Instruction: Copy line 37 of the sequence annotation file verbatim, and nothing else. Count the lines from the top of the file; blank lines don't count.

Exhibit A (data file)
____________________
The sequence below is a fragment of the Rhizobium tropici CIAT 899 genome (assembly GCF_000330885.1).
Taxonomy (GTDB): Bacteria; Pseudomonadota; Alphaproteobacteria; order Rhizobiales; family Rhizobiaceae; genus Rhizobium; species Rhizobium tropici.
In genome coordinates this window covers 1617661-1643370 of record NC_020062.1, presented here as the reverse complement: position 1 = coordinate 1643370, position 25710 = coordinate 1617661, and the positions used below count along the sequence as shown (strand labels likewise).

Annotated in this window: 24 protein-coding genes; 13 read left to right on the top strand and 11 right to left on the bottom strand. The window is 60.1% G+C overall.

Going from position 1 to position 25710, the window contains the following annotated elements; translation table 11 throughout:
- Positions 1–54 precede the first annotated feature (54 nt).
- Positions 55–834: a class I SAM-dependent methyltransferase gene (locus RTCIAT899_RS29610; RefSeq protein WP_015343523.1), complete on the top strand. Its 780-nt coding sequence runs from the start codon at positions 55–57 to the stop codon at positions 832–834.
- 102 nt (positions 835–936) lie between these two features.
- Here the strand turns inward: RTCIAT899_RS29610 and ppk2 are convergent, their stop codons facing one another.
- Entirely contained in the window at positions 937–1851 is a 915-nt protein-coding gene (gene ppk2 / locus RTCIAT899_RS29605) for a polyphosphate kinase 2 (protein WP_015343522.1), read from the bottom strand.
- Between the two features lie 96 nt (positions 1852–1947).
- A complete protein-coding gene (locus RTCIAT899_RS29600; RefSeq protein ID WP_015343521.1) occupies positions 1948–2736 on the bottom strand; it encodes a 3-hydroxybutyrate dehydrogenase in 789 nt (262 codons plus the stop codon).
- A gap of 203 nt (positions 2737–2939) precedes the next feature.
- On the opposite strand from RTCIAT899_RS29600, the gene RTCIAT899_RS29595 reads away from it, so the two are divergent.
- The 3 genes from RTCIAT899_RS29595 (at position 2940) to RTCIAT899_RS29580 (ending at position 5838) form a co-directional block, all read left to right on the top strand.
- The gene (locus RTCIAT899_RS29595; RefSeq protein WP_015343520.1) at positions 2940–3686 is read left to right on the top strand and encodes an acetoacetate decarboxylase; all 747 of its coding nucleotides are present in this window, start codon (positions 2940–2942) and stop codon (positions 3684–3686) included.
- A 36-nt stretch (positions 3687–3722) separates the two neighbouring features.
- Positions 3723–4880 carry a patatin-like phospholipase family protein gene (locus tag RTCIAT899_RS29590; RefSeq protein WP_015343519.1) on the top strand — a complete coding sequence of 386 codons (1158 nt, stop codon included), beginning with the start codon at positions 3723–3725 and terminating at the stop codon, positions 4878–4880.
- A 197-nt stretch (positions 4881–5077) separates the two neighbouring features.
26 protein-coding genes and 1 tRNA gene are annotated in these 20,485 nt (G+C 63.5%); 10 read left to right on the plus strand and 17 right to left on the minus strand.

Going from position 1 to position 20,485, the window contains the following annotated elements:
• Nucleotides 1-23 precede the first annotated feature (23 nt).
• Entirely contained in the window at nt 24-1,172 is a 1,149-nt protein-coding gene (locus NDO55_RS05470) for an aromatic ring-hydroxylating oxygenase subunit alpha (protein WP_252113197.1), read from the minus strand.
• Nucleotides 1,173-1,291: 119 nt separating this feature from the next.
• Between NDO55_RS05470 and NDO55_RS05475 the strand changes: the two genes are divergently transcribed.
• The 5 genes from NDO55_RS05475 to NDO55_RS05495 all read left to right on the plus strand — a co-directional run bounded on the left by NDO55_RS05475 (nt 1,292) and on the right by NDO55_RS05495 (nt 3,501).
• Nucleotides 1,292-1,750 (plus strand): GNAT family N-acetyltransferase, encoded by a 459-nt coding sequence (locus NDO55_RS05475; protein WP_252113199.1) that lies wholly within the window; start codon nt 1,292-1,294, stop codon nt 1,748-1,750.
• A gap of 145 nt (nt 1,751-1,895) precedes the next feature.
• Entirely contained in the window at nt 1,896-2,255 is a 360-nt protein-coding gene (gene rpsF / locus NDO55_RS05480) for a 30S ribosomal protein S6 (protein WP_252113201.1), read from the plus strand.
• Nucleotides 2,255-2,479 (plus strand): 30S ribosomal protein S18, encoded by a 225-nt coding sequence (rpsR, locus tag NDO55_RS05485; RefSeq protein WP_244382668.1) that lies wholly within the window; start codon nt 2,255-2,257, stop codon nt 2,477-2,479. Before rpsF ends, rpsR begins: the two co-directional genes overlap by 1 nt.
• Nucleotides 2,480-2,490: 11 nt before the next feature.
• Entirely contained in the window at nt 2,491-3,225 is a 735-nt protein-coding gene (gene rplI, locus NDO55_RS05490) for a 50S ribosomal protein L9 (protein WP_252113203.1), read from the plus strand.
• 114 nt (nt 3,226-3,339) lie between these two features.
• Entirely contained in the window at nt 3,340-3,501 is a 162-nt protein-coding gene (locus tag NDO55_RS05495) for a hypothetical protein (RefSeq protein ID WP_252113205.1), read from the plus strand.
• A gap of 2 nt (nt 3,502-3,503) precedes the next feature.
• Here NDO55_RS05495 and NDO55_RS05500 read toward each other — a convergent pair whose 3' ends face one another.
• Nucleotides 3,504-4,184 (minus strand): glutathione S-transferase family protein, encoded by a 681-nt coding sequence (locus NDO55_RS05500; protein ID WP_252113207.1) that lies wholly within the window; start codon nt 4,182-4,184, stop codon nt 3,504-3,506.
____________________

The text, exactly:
• Nucleotides 3,504-4,184 (minus strand): glutathione S-transferase family protein, encoded by a 681-nt coding sequence (locus NDO55_RS05500; protein ID WP_252113207.1) that lies wholly within the window; start codon nt 4,182-4,184, stop codon nt 3,504-3,506.